Many GOP Governors Ready to Back Bush
Washington Post Staff Writers
Tuesday, February 23, 1999; Page A1
At least half the nation's Republican governors are ready to endorse the presidential nomination of George W. Bush and, in a preemptive show of force, may declare themselves in favor of the Texas governor as early as today.
The virtually unprecedented mobilization for an undeclared, non-incumbent White House hopeful emerged out of a flurry of conversations among the 31 GOP state executives attending the mid-winter meeting of the National Governors' Association here.
Three early Bush enthusiasts – Michigan Gov. John Engler, Massachusetts Gov. Paul Cellucci and Montana Gov. Marc Racicot – began sounding out their colleagues soon after they arrived Saturday. When they found that more than half those they contacted were ready to support Bush, they decided to step up their efforts to reach the rest and convert their informal pledges into some kind of statement.
Racicot said, "If 15 or 20 of us sign on, it would show he has a significant base of support" among his fellow governors. "It could help him make up his mind to run."
Support for Bush among the GOP governors is not a great surprise. Among the group is his brother Jeb, the newly elected governor of Florida, and the governors of neighboring states like Oklahoma, Louisiana and New Mexico. Others have close ties to his father, former president George Bush.
Bush has said he will defer a final decision on whether to become a candidate until the Texas legislature completes its current session this spring.
Early polls put him and Elizabeth Hanford Dole, the former president of the American Red Cross, at the top of the prospective Republican field.
Bush has maintained that family considerations still could preclude a campaign in 2000, but all visible evidence is that his wife and teenage twin daughters are likely to support a decision to run. His own staff is telling people they expect him to become a candidate.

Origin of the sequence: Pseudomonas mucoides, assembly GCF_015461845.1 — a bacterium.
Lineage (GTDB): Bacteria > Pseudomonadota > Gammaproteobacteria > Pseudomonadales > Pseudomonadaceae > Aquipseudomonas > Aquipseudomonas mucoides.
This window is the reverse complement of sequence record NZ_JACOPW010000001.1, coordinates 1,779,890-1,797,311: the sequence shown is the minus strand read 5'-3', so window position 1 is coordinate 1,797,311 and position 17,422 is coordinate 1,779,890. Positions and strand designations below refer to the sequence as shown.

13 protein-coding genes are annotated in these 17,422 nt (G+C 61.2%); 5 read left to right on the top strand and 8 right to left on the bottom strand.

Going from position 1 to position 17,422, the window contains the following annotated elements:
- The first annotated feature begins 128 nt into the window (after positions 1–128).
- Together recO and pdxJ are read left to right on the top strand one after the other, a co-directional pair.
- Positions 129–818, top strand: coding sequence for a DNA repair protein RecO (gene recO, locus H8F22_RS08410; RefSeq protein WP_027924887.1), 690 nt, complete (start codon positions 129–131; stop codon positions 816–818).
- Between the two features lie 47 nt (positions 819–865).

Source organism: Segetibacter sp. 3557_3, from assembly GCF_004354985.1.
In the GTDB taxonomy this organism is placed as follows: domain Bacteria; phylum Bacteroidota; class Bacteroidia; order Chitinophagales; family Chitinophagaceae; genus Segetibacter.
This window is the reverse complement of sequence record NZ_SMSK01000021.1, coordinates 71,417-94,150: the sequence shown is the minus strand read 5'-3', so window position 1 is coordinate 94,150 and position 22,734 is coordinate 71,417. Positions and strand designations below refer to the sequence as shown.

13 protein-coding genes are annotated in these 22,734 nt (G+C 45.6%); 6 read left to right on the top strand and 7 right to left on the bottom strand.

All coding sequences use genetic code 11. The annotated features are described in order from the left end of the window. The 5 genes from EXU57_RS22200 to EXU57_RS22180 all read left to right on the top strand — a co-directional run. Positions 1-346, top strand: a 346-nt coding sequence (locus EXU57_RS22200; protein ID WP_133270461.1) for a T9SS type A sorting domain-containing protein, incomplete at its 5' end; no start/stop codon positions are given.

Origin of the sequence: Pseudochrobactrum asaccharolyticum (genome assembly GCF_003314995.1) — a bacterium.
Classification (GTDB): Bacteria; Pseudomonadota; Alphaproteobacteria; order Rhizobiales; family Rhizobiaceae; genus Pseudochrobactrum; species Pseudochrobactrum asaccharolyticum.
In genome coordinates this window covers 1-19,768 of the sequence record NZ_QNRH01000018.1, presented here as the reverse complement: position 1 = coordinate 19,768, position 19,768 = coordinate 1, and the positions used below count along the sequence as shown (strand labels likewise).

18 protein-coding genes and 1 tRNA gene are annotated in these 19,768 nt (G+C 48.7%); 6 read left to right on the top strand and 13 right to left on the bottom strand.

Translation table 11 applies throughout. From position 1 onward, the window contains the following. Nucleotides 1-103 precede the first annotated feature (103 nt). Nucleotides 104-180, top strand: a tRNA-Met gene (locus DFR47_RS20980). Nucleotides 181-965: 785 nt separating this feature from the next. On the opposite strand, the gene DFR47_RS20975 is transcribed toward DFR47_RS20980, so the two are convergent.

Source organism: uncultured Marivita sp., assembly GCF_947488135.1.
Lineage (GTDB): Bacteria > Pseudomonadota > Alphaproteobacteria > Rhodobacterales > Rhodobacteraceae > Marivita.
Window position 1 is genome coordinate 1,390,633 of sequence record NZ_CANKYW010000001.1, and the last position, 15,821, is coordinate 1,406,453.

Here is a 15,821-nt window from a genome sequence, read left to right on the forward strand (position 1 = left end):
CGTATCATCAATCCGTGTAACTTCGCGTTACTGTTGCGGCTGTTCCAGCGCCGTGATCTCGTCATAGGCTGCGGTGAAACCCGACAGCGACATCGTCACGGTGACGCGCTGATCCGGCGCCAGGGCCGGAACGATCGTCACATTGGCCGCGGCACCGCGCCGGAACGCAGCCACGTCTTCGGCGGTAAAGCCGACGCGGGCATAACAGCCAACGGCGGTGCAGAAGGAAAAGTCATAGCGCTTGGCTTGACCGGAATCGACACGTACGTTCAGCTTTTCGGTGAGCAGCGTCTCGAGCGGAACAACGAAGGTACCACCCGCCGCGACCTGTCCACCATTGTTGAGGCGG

For months, Bush has been actively preparing for a presidential campaign. He has met with domestic and foreign policy experts, prospective fund-raisers and political operatives on a regular basis in Austin.
He also has been besieged by delegations of state legislators and party officials urging him to become a candidate. In the past month, contingents of legislators from California, Iowa and South Carolina have pressed him to enter the 2000 race.
That kind of institutional support would give Bush a significant advantage in the Republican primaries next year, particularly against a candidate like magazine publisher Malcolm S. "Steve" Forbes, who has unlimited personal wealth. Republican governors, who control political and fund-raising operations in their states, are Bush's most important potential allies.
Racicot, who said he had begun urging Bush to become a presidential candidate at least a year before the Texan's landslide reelection victory last November, said a principal reason so many governors are prepared to support him is his "demonstrated ability to win" all kinds of voters.
"He's strong, he's sensitive to people, he's tough, he's durable and there's a genuine sense of liking him," Racicot said.
The offers of support spanned the ideological range of the governors, from moderates like Cellucci and Connecticut's John G. Rowland to conservatives like Idaho's Dirk Kempthorne and Utah's Mike Leavitt.
According to knowledgeable sources, the early results of the canvass confirmed that two governors – Tennessee's Don Sundquist and Arkansas' Mike Huckabee – are supporting former Tennessee governor Lamar Alexander. Two others, Mississippi's Kirk Fordice and Nebraska's Mike Johanns, are likely to back former vice president Dan Quayle. New York Gov. George E. Pataki has begun a series of out-of-state speeches and is regarded by the Bush backers as someone who may have favorite-son or dark-horse hopes of his own.
After serving eight years as vice president, Bush's father was helped in his quest for the nomination in 1988 by many of the Republican governors. Many of them also lined up behind then-Senate Majority Leader Robert J. Dole and helped him win the 1996 nomination.
But Dole spent much of 1995 painstakingly wooing individual governors and many of them came aboard only late in the year. The enthusiasm for Bush has brought out earlier support from the governors than was visible in 1996 or 1988.
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